October 17, 2012 Comments Off on Nearly 50 unidentified kids buried in reform school’s cemetery, No Way Out
Nearly 50 unidentified kids buried in Florida reform school’s century-old secret graveyard
Reform school cemetery that dates back to 1900s may hold unnamed victims of abusive school administrators, say family members. By Anthony Bartkewicz / NEW YORK DAILY NEWS Sunday, October 14, 2012
A secret graveyard tucked behind a Florida reform school is home to 31 cross-shaped grave markers, but nearly 50 unidentified bodies.
The small cemetery dates back to the early 1900s. Some former students at the Florida Industrial School for Boys in Marianna now say victims of abusive school administrators are buried there, CNN reported.
When the Florida Department of Law Enforcement investigated in 2009, it found that 31 boys buried in the woods behind the school died either from the flu or in a fire.
But University of South Florida anthropologist Dr. Erin Kimmerle found 18 more bodies buried without markers.
“We found burials within the current marked cemetery, and then we found burials that extend beyond that,” she said. “These are children who came here and died, for one reason or another, and have just been lost in the woods.”….
A group of men came forward in 2008 and said the “White House” — a small concrete building on school grounds — was the site of brutal beatings and whippings in the 1960s.
Former administrator Troy Tidwell downplayed their claims, saying only that “spankings” took place.
Another former student said a boy named Owen Smith was killed by rifle fire as they tried to run away from the school.
‘No Way Out’ October 15, 2012
By Cara Tabachnick
In 1996, Holly Collins and her children became the first Americans to be granted asylum by the government of the Netherlands due to domestic violence. She fled the United States after losing custody of her children in Family Court to her ex-husband, who abused Holly and their two young children. Her remarkable story was featured in the 87- minute documentary “No Way Out But One,” by the Boston- based journalist/filmmaking team of Garland Waller and Barry Nolan. The film will be shown on the Documentary Channel at the end of October, which is national Domestic Violence Awareness month.
Filmmaker Garland Waller spoke with The Crime Report’s Managing Editor Cara Tabachnick about Parental Alienation Syndrome (PAS), bringing attention to abuse in contested custody cases, and the “Alice in Wonderland” state of the U.S. Family Court System.
The Crime Report: Why did you decide to make this film?
Garland Waller: There is little justice in American family court. The issues of domestic violence and sexual abuse that take place inside the courtroom get little to no recognition. It is hard to get enough traction with these issues. (We hoped) to get some acknowledgement or recognition in a bigger way.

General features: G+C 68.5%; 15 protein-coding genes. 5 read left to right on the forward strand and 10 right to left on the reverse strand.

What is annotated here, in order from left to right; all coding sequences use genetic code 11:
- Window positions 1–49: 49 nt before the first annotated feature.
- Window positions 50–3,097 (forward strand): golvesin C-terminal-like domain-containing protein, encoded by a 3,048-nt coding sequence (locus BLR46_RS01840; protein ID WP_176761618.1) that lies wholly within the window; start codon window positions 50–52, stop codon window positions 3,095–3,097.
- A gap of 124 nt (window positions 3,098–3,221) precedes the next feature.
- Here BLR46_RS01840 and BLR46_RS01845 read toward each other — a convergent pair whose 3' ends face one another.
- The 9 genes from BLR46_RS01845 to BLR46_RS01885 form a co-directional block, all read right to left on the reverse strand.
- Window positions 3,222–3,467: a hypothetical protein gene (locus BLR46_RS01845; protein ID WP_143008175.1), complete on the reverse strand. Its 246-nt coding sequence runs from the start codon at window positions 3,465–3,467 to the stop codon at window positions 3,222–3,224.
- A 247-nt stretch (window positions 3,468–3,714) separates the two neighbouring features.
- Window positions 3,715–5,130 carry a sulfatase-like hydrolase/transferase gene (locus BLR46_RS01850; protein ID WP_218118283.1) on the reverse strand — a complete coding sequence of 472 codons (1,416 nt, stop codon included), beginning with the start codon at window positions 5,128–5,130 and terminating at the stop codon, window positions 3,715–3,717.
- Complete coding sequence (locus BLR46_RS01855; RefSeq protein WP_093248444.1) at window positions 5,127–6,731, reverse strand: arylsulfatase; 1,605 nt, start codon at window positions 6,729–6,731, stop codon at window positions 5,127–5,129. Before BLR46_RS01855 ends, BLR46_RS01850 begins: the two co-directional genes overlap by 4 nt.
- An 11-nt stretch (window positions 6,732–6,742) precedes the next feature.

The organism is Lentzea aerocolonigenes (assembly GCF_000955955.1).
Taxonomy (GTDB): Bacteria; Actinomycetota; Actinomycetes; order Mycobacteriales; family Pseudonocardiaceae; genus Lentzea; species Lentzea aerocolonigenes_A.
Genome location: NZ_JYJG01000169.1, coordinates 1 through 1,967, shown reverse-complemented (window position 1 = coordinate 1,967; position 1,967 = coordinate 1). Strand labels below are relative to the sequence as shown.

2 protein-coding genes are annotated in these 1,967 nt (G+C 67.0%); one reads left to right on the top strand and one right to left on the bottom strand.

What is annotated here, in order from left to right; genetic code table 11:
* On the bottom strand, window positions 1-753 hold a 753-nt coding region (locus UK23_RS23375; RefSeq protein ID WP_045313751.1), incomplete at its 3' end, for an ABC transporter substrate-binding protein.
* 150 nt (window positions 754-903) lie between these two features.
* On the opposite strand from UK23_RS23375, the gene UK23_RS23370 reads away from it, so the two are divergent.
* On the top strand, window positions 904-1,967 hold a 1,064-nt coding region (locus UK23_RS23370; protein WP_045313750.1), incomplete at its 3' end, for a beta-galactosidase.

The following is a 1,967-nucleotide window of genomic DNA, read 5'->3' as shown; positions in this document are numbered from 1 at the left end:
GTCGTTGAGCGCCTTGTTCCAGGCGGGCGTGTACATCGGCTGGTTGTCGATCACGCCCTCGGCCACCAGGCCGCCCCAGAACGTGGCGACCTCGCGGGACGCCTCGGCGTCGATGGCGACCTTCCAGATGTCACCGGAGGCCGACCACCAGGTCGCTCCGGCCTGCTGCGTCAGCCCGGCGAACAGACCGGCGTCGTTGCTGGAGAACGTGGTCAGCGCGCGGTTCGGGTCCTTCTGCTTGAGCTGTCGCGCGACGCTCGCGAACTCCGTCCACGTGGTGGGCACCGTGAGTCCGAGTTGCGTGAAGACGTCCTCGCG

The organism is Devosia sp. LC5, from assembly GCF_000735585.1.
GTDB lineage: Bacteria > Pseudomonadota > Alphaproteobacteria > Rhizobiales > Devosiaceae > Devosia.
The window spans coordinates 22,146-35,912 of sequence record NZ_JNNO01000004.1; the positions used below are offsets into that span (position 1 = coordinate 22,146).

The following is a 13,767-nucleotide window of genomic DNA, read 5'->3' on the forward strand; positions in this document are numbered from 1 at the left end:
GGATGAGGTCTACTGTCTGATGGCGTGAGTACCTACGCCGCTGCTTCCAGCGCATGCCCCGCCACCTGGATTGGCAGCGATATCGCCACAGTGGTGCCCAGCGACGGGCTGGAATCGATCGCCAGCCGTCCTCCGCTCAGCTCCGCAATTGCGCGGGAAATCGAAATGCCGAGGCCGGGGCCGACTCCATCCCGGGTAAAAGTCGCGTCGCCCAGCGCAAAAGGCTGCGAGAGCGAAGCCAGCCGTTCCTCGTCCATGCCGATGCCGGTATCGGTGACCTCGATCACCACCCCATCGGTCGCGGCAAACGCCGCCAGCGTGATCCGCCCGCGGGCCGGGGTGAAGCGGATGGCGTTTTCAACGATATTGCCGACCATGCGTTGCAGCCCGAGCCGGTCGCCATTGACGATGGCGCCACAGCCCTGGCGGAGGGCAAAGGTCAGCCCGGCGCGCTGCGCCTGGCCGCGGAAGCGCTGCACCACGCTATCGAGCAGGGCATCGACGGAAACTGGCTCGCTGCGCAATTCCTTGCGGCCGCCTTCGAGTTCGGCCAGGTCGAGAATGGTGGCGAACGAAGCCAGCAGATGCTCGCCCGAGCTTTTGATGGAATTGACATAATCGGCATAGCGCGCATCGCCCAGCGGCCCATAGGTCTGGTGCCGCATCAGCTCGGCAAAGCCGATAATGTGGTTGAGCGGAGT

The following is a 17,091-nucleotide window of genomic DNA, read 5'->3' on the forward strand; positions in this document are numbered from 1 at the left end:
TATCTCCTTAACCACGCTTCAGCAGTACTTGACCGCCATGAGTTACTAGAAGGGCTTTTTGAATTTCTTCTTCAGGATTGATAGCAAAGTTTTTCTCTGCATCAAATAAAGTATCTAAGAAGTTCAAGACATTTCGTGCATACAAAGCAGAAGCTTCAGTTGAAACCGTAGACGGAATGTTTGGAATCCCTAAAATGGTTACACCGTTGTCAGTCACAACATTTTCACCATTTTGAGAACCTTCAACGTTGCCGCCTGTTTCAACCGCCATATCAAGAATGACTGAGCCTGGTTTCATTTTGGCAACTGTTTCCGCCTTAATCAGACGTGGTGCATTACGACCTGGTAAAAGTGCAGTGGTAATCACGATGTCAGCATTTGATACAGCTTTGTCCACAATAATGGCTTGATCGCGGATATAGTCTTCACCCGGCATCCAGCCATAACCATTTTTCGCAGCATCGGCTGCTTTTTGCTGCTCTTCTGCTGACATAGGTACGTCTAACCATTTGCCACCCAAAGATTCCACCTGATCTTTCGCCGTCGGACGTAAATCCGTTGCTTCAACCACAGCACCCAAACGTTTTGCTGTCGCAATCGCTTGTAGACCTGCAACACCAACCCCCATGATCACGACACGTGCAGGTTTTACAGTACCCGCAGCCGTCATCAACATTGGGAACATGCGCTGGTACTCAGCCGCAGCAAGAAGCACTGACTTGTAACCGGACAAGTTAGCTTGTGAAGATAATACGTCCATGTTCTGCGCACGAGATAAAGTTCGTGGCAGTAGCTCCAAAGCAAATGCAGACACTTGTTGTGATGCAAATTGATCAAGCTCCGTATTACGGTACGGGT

Holly Collins had tons of creditable medical evidence and legal documents to support what she said. And her children were old enough, and had faith enough, to testify or to speak to us on camera about their experience. This took it out of the space of ‘he said, she said’ that normally happens when people think of a custody or divorce case….
TCR: Explain the issues facing abused women and children in family court.
GW: We know from research and statistics that a batterer is more likely than a non- batterer to get custody in family court today. That should be most shocking to people. What most people don’t understand is that most divorces and custody cases never end up in a family court. Even if the couple hates each other, they figure out what to for the (kids’ best interests). (But) when domestic violence is involved, everything changes. It’s Alice in Wonderland. Family courts are kingdoms; they are not like civil courts or criminal courts, and t judges could do anything they want.
When a battered person goes to court, usually she doesn’t look good. She’s nervous, she’s shaky, she’s scared, and maybe she’s been living in a shelter. She is certainly stressed when she goes to court and says ‘my husband beat me, my husband beats the children’ or ‘my husband is sexually abusing the children.’ One would think the court would help. But what usually happens is the woman is either not believed, or the court believes she is exaggerating.
The batterers are usually more charming. The whole family court system is really set up to challenge people who bring up sexual abuse and physical abuse of children. It is not a place where protected parents can go to court and expect support….
The film is going to be shown on the Documentary Channel October 29 at 8:00pm-11:00pm ET.